A newly released report has confirmed many of the findings of Hired Guns, a Reveal/CNN investigation that uncovered lax oversight and regulation of the armed security guard industry.

The report will be the topic of a hearing Wednesday in the state’s Capitol. Lawmakers plan to question the California Bureau of Security and Investigative Services about its oversight and enforcement practices, including some of the issues highlighted in Reveal’s investigation.

Among the recommendations made by the Joint Oversight committees:

  • The bureau should begin collecting and providing more information on security guard shootings, including the bureau’s investigation of security guard shootings.
  • The bureau should investigate the possibility of requiring mental health examinations for armed guard applicants.
  • The bureau should evaluate whether current firearm training requirements are sufficient.

The report and hearing comes after Reveal found that regulators have failed to thoroughly investigate security guard shootings in the state. Reveal also found that California is among many states that do not require mental health evaluations for armed guards, and the state requires just six hours of range time before a guard can be posted on the job with a gun.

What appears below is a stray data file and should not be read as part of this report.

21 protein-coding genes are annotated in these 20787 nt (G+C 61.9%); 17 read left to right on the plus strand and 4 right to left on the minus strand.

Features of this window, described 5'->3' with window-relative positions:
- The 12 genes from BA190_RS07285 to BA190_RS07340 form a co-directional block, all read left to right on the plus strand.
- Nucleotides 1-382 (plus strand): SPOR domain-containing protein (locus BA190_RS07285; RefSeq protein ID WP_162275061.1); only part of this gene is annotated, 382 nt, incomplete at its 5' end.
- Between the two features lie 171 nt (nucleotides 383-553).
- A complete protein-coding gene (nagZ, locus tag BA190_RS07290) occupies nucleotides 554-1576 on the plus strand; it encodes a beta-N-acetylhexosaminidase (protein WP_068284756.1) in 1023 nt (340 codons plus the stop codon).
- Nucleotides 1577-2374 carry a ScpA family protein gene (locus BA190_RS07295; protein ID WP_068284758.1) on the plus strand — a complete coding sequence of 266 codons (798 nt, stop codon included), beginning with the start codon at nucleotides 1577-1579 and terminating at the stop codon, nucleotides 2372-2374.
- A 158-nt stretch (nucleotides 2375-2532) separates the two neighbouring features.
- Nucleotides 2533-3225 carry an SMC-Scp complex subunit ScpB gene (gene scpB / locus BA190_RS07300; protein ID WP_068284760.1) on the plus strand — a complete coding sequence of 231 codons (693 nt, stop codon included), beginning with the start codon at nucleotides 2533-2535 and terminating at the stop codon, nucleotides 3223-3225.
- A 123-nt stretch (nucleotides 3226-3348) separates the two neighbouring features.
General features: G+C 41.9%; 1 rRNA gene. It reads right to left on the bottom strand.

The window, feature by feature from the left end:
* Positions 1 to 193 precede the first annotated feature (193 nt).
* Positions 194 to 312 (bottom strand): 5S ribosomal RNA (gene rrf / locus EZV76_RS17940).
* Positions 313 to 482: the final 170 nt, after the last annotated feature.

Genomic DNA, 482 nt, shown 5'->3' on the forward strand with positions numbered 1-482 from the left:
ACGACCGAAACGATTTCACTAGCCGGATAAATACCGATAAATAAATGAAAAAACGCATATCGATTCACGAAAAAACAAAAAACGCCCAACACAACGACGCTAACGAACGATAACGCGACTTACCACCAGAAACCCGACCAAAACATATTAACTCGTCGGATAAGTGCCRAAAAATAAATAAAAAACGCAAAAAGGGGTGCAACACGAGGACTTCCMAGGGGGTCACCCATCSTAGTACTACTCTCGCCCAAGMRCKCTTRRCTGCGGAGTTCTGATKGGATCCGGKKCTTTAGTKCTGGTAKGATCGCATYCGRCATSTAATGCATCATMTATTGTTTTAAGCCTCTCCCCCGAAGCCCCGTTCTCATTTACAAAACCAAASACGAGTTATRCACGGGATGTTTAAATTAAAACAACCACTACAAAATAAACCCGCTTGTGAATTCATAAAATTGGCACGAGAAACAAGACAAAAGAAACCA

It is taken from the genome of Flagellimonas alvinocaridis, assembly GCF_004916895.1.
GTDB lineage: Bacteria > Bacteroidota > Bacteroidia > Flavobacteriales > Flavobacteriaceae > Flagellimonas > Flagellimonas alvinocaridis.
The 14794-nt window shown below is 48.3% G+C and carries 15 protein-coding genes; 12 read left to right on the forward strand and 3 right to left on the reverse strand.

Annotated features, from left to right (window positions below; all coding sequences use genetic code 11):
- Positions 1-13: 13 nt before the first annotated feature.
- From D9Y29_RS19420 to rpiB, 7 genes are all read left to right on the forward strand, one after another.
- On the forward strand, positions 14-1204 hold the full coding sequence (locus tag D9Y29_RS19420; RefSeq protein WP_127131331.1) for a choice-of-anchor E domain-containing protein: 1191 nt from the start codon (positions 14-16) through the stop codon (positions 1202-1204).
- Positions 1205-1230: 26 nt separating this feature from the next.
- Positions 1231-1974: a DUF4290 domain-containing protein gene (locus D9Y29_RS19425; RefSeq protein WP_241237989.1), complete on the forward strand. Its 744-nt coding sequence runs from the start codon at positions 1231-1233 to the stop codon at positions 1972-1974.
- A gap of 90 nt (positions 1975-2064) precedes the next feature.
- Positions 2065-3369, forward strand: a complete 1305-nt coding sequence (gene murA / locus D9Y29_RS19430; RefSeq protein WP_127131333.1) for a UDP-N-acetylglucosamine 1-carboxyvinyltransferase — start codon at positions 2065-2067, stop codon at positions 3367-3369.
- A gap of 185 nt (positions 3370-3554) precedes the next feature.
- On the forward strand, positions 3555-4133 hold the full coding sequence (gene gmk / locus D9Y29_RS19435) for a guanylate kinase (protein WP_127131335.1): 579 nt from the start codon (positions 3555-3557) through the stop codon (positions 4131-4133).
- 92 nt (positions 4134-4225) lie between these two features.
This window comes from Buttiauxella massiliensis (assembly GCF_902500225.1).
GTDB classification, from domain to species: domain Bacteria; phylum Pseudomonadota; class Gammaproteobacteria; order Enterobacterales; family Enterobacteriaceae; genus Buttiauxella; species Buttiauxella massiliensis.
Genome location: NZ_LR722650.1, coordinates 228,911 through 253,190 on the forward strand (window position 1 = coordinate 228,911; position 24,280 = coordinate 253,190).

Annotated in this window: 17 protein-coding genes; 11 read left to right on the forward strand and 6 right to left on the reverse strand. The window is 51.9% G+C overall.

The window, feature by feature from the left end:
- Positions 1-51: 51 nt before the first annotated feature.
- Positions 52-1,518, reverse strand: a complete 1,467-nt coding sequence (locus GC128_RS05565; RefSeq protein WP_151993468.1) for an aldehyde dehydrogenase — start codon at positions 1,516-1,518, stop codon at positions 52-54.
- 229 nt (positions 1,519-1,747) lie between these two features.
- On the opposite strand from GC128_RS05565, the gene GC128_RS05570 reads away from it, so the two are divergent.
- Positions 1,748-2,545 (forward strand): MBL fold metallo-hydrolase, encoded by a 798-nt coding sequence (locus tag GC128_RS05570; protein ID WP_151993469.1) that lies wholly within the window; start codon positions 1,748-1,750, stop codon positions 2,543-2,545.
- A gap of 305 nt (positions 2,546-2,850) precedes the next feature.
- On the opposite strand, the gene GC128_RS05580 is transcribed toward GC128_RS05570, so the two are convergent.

The report shed some light on other issues facing the state of California, including citations that have not kept pace with our financial times. Currently, guards can only be fined $25 if they’re caught working without firearms qualification cards, a penalty that was set more than 20 years ago.

Check back Wednesday for Reveal’s coverage of the hearing. You also can read the report in its entirety here.

This story was edited by Amy Pyle and copy edited by Sheela Kamath. 

Shoshana Walter can be reached at swalter@revealnews.org. Follow her on Twitter: @shoeshine.

Creative Commons License

Republish our articles for free, online or in print, under a Creative Commons license.

Shoshana Walter was a senior reporter and producer at Reveal, covering the criminal justice and child welfare systems. She's working on a book for Simon & Schuster about the failures of our country's addiction treatment system. At Reveal, she reported on exploitative drug rehab programs that require participants to work without pay, armed security guards, and sex abuse and trafficking in the marijuana industry. Her reporting has prompted new laws, numerous class-action lawsuits and government investigations. Her stories have been named finalists for the Pulitzer Prize, Selden Ring and National Magazine Awards. She has also been honored with the Livingston Award for National Reporting, the IRE medal, the Edward R. Murrow award, the Knight Award for Public Service, a Loeb Award and Sigma Delta Chi Award for investigative reporting. Her Reveal podcast, "American Rehab," was named one of the best podcasts of the year by The New Yorker and The Atlantic and prompted a congressional investigation.

Walter began her career as a police reporter for The Ledger in Lakeland, Florida, and previously covered violent crime and the politics of policing in Oakland, California, for The Bay Citizen. A graduate of Mount Holyoke College, she has been a Dart Center Ochberg fellow for journalism and trauma at the Columbia University Graduate School of Journalism and a John Jay/Harry Frank Guggenheim fellow in criminal justice journalism. She is a fellow with the Watchdog Writers Group at the University of Missouri School of Journalism and is based in Oakland, California.